- Author: Albert Murray
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About the Author
ALSO BY ALBERT MURRAY
FOR MOZELLE AND OUR MICHELE
The early-morning walls and windows of the fourth-floor apartment were there once more even before you opened your eyes. And outside, the nightlong mid-September drizzle had finally stopped. So you already knew how the neighborhood streets of your part of Greenwich Village and what you would be able to see of the Manhattan skyline would look later on when you came along the sidewalk to the Sixth Avenue bus stop. With your eyes still closed you were also already aware of how the recently rented three-room apartment looked in the dim early-morning daylight.
But before any of that you were already also very much aware of the also and also of who was no longer in bed beside you because you could hear her moving about in the bathroom, and then there was the sound of the shower, which is why I crossed my fingers for good luck once more, thinking, This many miles from Gasoline Point, this many miles along the way.
(You do not wake up every morning actually saying or even consciously thinking: and one and two and three and four and one two three four/one two three four plus the also and also of the specific day of the week, month, and year once more. Not as a deliberate or even conscious routine. But the also and also continuity of the pulse of the conventional actuality of the workaday world of clocks and calendars and maps and mileage charts is there even so. As is also the awareness of local landmarks, and thus destinations and aspirations, however obscure, without which chronology itself may well be not only pointless but perhaps also even inconceivable.)
When I heard the softly padding footsteps heading back through the living room to the kitchenette, I still didn’t open my eyes. So what was said was not good morning. What was said was seven o’clock. Which was also the way Mama used to say what she used to say to let you know that it was time to rise and wash up and brush up and shine up before breakfast and the first bell of school bell time. September, September, and this time in New York. The Philamayork of the old Mother Goose mantelpiece clock fireside tell-me-tale times of the long-gone boyhood nights on the outskirts of Mobile, the Alabama Bay city gateway to the Spanish Main and the Seven Seas.
And also the New York City during the time of the central Alabama college campus clock tower chimes as you heard them through the shrubbery outside the ground-floor periodicals room of the library and beyond the tip-tops of the poplar saplings outside the long second-floor main reading room during study periods; and also as you visualized it in the after-hours darkness of the dormitory lounge when the radio announcers said it the way they used to say it along with the sound of the station signal.
Nor was there anything more evocative of New York as beanstalk castle town of skyscrapers and patent-leather avenues and taxicab horns and motors and subway trains than the Street Scene score that so many sound tracks for drawing-room comedies used to begin with, the camera panning the skyline from the air and then zooming in on the midtown traffic and people along the sidewalks with the shopping district showcase windows sparkling in the background, before settling on the swanky hotel, apartment building, or town house where you picked up the story line.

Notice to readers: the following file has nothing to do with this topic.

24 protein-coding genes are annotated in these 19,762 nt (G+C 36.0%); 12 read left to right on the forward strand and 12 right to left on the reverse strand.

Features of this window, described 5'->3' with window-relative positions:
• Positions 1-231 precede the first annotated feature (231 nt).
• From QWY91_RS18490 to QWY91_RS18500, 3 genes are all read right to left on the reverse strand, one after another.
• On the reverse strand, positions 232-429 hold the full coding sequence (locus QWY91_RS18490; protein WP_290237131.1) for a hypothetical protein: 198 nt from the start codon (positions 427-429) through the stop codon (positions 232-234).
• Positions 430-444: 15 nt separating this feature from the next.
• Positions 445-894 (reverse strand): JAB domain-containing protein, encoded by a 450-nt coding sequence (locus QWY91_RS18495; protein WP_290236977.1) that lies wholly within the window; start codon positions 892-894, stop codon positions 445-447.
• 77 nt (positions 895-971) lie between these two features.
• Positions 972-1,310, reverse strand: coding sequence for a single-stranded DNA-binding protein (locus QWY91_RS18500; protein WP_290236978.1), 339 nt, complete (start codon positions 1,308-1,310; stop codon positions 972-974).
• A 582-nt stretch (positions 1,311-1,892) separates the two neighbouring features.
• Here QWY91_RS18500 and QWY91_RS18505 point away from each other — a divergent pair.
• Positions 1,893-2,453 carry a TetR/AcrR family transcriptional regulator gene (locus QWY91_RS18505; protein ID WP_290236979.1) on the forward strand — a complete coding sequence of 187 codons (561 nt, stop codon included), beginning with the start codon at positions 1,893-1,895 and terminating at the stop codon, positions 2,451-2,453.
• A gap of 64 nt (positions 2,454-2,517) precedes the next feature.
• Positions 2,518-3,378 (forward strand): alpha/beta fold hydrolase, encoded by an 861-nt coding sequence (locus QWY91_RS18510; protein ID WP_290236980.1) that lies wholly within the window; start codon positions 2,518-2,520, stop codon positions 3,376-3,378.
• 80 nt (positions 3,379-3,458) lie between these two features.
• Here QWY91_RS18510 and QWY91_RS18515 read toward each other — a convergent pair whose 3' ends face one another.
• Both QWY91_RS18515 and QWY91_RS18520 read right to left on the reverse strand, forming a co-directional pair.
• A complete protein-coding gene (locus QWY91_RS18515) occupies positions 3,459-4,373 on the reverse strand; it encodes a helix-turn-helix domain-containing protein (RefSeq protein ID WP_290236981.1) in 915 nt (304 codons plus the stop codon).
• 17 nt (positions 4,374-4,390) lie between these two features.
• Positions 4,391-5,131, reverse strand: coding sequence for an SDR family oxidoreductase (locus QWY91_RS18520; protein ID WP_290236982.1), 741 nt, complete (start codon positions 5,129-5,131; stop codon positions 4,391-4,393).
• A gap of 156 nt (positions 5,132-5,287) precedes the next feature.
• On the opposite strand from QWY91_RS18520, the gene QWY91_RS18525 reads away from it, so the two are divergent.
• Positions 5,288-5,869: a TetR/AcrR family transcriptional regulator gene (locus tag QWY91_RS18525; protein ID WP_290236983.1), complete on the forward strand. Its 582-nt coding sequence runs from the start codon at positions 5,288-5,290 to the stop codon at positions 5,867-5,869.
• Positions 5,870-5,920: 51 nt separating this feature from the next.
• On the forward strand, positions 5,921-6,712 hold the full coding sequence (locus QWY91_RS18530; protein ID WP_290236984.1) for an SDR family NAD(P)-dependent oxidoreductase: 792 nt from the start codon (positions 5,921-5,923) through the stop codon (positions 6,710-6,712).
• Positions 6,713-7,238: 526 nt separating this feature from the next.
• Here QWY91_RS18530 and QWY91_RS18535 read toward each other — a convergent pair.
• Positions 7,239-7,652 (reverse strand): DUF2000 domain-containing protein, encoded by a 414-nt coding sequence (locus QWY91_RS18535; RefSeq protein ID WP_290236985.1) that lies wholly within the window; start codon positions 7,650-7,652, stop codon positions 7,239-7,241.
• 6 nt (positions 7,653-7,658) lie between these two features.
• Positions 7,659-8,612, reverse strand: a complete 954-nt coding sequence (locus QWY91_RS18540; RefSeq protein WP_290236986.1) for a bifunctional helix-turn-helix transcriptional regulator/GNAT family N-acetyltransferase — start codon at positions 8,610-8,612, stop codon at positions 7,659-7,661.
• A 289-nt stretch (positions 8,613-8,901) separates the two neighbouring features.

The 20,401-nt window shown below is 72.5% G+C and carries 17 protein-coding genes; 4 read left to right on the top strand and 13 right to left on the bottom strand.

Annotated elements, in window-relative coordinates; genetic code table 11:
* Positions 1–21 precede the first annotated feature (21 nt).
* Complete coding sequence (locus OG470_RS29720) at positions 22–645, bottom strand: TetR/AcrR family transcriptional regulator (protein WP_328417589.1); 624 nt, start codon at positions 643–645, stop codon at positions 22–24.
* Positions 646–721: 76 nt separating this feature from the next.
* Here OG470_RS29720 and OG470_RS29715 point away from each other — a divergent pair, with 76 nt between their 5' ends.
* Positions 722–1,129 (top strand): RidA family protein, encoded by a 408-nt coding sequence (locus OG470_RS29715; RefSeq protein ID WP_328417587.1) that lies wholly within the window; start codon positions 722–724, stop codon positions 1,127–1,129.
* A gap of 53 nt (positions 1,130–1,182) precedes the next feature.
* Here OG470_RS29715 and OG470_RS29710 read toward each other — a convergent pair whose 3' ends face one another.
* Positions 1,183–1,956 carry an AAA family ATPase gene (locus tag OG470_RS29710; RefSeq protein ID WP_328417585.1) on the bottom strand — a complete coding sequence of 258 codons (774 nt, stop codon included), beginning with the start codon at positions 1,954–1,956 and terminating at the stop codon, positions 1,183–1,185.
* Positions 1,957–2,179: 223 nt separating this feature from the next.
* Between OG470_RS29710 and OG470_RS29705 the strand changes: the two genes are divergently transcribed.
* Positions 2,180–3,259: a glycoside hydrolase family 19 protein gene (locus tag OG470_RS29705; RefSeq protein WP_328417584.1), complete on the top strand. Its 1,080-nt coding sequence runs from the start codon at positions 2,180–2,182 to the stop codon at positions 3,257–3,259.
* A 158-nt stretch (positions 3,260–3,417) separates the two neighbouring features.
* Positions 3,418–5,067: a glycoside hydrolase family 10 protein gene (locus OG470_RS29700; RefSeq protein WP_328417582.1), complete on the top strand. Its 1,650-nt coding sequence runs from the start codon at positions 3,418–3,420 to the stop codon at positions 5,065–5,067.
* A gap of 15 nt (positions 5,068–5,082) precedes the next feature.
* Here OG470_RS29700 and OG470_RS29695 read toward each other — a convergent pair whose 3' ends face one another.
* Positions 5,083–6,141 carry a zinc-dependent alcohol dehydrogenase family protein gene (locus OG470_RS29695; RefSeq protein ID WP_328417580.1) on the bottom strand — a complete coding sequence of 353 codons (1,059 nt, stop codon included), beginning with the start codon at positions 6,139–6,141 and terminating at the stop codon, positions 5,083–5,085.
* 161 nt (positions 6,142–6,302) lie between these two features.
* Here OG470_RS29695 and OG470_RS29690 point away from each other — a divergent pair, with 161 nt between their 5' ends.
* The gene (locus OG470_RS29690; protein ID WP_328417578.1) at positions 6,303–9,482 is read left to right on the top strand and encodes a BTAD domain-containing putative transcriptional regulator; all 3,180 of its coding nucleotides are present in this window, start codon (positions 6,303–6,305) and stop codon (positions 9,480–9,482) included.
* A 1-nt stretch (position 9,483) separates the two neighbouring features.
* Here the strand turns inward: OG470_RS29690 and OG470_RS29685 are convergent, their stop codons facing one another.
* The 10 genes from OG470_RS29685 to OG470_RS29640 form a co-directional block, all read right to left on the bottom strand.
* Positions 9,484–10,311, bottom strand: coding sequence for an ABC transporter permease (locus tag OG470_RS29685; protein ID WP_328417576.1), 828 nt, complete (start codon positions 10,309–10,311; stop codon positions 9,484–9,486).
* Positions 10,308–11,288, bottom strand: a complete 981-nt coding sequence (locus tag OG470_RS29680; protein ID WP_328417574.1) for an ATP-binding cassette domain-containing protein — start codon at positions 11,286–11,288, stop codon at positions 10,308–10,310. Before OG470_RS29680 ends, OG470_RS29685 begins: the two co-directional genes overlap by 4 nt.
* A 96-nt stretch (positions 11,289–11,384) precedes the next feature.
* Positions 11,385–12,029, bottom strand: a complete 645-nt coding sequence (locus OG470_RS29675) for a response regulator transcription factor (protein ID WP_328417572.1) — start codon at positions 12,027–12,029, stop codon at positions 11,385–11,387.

September, September in New York City once more, and this time also the also and also of Eunice née Townsend now become Mrs. Me plus the also and also of my graduate school course of study at New York University off Washington Square and of hers at Teachers College, Columbia University, up on Morningside Heights. Eunice Townsend, Eunice erstwhile Townsend who was there because she was the one above all others ever considered all the way back to the crepe myrtle yard blossom and dog fennel meadow days of Charlene Wingate, who said, Not now, Scooter, and said, I’ll tell you when, Scooter, and finally did. But not for always.
Eunice Townsend, Eunice née but now erstwhile Townsend. (And also no longer the Nona that she had been nicknamed during her freshman year at State Normal Junior College.) She did not say anything else to keep me from dozing back off to sleep, because we had been married and living together for many weeks then, and she knew that I was already sitting up. Because she was also very much aware of the fact that I was the way I was about never being late for anything, and also that with me it had already become a matter of not being tardy for school bell time long before it also became the basic principle of road band bus departure schedules and being dressed up and tuned up and onstage before curtain time.
Before I opened my eyes I was also aware of the sounds and aromas of breakfast preparations in the kitchen then. But then, as also used to happen during school bell days of the week when it was Mama in the kitchen, and the stove was a wood burner and the light was from an oil lamp, it was almost as if you were all alone. Because you had to prove to Eunice as you used to feel that you had to prove to Mama that you could go out and do whatever you were supposed to do. Because then I was remembering what book I had been reading the night before and what references I was using and where I stopped and put in the page marker and turned off the light. Which is why I also already knew how the desk would look in the morning light before I opened my eyes and stood up and headed for the bathroom.